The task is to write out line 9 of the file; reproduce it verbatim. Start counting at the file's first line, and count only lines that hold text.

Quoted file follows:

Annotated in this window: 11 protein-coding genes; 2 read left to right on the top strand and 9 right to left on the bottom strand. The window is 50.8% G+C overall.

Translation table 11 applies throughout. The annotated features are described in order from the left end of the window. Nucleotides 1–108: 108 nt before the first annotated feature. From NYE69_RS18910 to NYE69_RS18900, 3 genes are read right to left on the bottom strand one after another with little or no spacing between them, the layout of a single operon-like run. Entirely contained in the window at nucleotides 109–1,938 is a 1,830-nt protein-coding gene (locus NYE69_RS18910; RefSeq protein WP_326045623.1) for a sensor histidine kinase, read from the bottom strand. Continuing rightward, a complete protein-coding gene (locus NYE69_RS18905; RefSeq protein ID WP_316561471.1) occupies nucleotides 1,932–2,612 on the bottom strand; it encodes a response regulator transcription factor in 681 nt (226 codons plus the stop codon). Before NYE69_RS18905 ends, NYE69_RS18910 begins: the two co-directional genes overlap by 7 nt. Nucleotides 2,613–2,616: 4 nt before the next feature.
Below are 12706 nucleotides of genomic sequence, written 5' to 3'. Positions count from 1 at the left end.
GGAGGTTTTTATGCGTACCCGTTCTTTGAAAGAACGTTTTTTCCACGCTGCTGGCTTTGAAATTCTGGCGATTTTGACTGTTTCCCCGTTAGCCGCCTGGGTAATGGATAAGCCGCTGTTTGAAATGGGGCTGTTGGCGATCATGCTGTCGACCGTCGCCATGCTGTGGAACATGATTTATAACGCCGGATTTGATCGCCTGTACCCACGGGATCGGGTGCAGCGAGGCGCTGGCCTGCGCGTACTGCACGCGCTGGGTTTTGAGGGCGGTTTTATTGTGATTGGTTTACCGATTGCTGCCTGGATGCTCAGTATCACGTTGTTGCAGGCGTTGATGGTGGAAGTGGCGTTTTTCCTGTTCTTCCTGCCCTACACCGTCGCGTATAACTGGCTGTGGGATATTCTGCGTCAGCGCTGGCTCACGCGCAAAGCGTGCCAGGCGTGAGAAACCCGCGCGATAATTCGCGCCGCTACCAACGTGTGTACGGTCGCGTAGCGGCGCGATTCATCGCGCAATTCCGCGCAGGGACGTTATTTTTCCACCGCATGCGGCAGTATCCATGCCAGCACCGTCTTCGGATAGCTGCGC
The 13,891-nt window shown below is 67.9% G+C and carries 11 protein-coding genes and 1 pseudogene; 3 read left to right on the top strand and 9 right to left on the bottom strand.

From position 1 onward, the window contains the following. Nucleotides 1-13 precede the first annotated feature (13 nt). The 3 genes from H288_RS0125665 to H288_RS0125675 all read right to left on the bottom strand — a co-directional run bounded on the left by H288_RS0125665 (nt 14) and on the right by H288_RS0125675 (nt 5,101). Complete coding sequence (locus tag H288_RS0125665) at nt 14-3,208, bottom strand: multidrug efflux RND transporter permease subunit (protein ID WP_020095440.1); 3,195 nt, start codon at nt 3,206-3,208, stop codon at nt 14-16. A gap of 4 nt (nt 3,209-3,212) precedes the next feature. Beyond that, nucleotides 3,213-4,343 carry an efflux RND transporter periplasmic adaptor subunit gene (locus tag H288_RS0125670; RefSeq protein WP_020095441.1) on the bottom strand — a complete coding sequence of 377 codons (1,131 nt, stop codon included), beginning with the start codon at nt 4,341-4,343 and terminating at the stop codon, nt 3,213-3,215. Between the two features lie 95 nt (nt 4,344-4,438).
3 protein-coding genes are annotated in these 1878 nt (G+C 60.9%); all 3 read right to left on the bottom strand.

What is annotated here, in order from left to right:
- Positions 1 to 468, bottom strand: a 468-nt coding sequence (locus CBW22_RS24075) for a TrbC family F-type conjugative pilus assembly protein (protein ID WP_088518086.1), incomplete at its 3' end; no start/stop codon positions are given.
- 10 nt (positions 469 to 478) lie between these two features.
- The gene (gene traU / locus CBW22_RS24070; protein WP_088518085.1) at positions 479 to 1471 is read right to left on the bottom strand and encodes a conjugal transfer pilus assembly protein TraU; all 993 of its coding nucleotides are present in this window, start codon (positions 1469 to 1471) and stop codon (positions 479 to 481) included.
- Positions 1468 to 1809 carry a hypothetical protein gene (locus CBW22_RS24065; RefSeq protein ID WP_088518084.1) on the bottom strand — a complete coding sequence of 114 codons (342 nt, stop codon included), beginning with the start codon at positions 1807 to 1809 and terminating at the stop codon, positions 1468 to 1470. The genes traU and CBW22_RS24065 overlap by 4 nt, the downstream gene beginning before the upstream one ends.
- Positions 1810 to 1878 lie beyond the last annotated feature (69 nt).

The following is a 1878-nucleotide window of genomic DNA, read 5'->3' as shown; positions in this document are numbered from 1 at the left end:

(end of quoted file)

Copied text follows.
- Positions 1 to 468, bottom strand: a 468-nt coding sequence (locus CBW22_RS24075) for a TrbC family F-type conjugative pilus assembly protein (protein ID WP_088518086.1), incomplete at its 3' end; no start/stop codon positions are given.